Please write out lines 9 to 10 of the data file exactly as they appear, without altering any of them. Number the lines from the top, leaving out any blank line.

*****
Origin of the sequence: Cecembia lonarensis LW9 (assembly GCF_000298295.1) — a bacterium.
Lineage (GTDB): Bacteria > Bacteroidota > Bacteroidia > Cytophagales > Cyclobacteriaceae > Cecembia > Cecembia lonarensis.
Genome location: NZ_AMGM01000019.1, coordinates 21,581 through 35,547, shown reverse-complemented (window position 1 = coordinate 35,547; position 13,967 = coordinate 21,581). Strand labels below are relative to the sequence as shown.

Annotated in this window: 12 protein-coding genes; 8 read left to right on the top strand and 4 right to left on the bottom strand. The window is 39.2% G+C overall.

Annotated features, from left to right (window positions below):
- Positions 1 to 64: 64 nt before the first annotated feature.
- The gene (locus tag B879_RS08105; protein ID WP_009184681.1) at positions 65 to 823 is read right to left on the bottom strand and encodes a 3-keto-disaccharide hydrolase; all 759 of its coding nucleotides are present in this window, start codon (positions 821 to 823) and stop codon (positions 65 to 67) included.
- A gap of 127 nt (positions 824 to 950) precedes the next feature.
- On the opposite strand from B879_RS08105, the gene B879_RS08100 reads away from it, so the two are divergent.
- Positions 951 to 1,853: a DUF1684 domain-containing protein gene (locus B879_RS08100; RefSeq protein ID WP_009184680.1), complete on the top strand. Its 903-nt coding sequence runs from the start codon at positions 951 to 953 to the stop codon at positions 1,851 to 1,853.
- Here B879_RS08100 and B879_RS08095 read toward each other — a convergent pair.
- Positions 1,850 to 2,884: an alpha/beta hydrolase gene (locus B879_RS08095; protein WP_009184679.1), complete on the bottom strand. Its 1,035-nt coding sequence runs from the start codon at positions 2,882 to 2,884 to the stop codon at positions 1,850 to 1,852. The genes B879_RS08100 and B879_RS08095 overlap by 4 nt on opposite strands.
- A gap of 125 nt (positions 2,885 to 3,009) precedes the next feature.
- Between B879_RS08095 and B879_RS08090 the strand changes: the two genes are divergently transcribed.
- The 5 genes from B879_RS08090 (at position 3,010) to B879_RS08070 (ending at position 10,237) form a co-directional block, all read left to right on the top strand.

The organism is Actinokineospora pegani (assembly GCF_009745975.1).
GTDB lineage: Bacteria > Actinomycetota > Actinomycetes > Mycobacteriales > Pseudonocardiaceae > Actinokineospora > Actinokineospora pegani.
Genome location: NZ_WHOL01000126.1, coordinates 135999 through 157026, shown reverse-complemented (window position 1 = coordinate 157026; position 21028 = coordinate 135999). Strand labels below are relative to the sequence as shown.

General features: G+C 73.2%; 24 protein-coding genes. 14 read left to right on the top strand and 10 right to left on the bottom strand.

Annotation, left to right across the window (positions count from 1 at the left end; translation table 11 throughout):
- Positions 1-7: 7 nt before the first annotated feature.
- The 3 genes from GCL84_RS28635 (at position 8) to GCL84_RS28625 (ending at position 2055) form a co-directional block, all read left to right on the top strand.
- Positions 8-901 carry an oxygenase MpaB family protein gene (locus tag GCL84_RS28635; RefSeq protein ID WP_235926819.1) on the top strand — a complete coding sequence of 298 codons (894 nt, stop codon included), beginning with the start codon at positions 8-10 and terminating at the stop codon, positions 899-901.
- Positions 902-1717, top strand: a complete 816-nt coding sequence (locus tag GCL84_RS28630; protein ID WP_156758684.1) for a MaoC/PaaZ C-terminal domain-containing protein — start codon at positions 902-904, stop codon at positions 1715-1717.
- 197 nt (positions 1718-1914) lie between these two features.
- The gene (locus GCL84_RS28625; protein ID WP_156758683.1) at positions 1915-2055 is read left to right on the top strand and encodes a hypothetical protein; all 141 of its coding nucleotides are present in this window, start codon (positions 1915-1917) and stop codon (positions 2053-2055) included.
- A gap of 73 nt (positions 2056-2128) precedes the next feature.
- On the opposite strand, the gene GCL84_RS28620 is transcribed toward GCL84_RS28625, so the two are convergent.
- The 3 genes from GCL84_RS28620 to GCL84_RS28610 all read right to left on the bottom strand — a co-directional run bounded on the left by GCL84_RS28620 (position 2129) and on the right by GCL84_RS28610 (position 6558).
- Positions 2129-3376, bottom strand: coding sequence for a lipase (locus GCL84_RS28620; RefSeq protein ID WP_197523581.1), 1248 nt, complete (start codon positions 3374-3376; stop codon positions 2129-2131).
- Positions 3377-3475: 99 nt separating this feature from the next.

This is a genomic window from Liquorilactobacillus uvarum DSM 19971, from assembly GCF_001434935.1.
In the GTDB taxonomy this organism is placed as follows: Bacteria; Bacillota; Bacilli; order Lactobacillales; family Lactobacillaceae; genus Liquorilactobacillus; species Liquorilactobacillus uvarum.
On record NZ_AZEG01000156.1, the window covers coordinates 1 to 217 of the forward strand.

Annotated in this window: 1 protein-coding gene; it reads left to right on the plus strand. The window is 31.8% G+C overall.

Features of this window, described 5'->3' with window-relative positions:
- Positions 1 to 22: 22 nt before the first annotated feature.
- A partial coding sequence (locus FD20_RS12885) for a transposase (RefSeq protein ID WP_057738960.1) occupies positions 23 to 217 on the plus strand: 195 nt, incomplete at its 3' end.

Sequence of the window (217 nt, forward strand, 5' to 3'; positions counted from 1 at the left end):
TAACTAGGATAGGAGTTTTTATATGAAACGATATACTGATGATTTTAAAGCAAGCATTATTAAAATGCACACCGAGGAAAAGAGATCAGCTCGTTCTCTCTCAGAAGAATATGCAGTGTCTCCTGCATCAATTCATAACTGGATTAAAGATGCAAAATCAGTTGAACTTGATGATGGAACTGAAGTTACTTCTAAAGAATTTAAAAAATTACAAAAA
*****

- On the opposite strand from B879_RS08105, the gene B879_RS08100 reads away from it, so the two are divergent.
- Positions 951 to 1,853: a DUF1684 domain-containing protein gene (locus B879_RS08100; RefSeq protein ID WP_009184680.1), complete on the top strand. Its 903-nt coding sequence runs from the start codon at positions 951 to 953 to the stop codon at positions 1,851 to 1,853.